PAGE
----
END 428

END 428– Foundations in Historic Preservation

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Course Details

Course No.: 19129

Department: Urban and Regional Planning

Semester: 2018 Spring

Location: Hayes Hall – 401

Meeting Day(s): Wednesday-Friday

Meeting Time: 2:00 PM - 3:20 PM

Faculty: Traynor

Faculty: Traynor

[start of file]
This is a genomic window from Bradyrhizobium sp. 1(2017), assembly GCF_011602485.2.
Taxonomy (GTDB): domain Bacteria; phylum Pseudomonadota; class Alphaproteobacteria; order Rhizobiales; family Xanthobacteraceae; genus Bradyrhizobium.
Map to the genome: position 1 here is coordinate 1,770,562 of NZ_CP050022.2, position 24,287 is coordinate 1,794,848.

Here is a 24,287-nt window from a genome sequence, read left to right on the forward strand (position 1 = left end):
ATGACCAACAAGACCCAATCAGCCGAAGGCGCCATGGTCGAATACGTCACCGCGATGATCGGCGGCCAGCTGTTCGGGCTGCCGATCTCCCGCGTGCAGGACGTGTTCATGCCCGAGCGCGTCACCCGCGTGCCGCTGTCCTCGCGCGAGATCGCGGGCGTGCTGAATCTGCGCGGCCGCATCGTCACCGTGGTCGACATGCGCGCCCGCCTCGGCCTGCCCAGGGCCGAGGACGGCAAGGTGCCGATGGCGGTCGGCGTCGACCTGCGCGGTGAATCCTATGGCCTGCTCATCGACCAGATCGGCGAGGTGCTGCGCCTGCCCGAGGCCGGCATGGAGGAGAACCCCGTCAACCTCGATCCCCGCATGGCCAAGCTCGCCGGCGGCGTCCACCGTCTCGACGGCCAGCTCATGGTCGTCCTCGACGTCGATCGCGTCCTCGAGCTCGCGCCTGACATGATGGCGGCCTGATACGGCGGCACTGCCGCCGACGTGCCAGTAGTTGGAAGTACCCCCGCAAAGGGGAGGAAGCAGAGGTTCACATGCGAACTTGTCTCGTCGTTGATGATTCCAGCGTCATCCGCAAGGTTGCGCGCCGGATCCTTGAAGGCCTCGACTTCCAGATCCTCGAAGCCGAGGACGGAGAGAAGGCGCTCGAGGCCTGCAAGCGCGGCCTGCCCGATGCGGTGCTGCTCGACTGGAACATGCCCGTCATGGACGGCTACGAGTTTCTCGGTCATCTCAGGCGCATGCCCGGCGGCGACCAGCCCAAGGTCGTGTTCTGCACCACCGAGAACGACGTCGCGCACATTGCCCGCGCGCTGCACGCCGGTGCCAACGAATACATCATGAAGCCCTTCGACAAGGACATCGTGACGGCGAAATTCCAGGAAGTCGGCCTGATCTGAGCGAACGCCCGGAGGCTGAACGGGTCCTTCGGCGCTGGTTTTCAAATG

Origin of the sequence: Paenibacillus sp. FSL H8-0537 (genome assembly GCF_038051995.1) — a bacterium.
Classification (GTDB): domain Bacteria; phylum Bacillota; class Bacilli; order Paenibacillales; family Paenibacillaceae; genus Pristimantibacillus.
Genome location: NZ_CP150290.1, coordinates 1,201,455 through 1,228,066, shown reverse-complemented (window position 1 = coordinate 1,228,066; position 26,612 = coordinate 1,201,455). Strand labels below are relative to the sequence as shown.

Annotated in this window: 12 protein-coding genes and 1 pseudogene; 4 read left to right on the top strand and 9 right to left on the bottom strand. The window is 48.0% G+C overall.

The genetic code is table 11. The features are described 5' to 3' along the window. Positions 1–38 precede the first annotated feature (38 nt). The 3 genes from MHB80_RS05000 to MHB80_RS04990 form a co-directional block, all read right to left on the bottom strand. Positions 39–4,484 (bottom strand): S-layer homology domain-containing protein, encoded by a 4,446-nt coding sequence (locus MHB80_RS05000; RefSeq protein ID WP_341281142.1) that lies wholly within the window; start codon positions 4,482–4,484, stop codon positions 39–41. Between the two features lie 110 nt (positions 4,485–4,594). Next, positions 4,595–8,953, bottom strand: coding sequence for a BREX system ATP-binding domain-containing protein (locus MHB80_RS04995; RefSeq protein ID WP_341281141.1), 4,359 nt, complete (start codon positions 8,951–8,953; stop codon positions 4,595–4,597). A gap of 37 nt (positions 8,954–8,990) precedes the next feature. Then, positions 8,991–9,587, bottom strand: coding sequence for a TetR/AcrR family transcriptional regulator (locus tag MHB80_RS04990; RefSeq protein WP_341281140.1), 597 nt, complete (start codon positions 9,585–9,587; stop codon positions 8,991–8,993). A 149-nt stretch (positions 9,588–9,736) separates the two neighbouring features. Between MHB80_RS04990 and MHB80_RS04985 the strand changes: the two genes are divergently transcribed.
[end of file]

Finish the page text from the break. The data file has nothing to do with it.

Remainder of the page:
Today the National Register of Historic Places recognizes tens of thousands of buildings and approximately 5000 historic districts. The preservation/conservation of historically significant American sites, buildings and neighborhoods is complex. Preservation in America has evolved from the “private sector’s concern for saving patriotic sites” to a movement that is Federally mandated. It requires an understanding of America’s architectural history, an understanding of material fabric and material culture, as well as an understanding of the legal and economic issues that affect preservation. Preservation/conservation involves not only restoration, renovation and adaptive reuse, but it also encompasses growth management, rural and small town preservation, scenic byways, outdoor museums, landscape preservation, archaeology and tourism. It is concerned with the built environment as a conservable national resource. This course examines four major areas of study: 1) The Language of Preservation 2) The Elements of Style 3) Preservation Law and Economics 4) Preservation in Practice: Strategies and Methods for Identifying and Preserving Historic Sites, Buildings, Districts, and Historic Material Fabric. This segment of the course involves hands-on, fieldwork studying National Register Sites, National Register Districts, potentially eligible sites, and historic, but not inventoried, sites in Buffalo and the surrounding region.